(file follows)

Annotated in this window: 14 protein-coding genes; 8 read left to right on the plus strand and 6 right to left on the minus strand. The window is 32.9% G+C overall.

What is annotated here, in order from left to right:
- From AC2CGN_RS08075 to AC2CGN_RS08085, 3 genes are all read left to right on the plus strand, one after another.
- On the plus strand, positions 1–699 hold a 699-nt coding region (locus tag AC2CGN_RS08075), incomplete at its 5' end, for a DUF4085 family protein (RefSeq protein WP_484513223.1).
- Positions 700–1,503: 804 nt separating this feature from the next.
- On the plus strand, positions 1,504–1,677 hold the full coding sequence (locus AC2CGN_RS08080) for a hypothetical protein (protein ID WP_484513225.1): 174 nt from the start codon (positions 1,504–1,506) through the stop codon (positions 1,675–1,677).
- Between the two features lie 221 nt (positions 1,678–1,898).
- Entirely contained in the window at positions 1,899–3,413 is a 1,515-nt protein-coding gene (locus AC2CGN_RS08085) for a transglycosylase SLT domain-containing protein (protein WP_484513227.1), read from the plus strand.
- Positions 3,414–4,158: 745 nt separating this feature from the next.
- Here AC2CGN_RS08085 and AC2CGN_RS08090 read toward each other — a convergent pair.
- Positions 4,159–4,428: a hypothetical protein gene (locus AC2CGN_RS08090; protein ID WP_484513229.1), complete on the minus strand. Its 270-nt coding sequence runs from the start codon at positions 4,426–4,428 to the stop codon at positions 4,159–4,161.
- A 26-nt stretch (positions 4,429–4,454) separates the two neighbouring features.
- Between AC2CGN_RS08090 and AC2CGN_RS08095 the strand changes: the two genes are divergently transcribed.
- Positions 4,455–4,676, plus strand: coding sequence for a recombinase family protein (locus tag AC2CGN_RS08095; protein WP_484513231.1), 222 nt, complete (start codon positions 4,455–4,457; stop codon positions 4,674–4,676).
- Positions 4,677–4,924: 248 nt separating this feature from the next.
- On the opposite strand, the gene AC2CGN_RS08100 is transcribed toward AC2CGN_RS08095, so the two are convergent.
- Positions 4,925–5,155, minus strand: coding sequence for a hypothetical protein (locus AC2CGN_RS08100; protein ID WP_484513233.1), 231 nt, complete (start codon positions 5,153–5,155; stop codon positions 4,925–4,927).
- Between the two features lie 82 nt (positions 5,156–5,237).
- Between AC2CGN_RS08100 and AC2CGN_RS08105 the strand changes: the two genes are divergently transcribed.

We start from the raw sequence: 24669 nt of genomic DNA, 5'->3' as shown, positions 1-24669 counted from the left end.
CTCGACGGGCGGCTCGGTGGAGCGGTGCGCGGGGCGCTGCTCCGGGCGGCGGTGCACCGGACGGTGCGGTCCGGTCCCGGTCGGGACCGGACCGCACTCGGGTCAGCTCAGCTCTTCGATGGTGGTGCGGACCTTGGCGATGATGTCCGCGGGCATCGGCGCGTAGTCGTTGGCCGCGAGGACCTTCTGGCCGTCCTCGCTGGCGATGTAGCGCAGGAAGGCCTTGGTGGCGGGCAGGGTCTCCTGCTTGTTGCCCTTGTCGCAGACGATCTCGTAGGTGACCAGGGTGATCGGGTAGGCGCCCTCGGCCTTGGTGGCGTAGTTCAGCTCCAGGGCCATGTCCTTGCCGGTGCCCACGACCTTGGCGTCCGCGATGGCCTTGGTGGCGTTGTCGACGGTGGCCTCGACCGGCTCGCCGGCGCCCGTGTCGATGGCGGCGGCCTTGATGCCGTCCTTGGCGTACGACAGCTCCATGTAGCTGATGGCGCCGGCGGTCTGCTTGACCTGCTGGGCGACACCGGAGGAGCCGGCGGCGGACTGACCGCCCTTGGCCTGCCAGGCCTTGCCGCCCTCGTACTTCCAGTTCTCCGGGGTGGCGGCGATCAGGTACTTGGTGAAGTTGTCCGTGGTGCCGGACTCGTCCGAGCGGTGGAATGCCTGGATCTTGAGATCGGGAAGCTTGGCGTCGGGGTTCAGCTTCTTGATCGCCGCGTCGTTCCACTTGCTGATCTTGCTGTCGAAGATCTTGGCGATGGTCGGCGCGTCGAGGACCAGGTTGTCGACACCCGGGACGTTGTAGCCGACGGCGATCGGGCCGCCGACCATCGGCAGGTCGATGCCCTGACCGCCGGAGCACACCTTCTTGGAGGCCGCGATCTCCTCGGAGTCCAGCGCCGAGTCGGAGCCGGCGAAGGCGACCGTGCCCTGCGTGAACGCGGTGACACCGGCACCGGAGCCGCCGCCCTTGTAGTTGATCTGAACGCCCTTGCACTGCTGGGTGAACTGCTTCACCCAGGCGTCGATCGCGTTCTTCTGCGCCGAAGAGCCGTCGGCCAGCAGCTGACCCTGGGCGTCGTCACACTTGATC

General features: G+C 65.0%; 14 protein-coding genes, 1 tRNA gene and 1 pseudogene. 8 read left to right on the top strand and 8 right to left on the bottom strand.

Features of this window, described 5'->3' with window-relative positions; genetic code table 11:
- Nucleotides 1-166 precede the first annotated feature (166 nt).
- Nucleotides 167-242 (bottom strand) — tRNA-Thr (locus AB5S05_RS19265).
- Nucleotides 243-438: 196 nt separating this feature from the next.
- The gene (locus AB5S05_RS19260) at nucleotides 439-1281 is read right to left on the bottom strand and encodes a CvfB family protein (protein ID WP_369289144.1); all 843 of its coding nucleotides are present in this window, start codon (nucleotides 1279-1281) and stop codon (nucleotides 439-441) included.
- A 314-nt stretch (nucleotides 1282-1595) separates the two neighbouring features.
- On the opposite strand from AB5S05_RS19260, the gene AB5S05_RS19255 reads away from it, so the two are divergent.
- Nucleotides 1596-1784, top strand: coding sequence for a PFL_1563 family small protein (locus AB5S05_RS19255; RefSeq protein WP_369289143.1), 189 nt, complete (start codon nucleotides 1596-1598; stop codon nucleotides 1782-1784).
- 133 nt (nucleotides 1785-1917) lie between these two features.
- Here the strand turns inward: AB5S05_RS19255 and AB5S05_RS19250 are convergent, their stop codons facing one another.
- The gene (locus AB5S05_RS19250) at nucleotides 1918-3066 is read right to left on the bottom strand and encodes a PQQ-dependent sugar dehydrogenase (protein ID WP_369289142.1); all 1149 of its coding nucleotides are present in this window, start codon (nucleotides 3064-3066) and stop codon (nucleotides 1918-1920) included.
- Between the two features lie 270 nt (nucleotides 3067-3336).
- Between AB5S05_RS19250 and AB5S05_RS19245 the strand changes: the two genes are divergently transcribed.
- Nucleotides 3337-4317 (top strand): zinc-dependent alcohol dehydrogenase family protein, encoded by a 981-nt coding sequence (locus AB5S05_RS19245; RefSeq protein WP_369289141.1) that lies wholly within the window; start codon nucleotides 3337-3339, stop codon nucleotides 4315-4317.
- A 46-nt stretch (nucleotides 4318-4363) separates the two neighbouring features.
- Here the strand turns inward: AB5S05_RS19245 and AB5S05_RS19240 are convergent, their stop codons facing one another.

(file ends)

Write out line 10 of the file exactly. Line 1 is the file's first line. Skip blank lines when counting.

- Here AC2CGN_RS08085 and AC2CGN_RS08090 read toward each other — a convergent pair.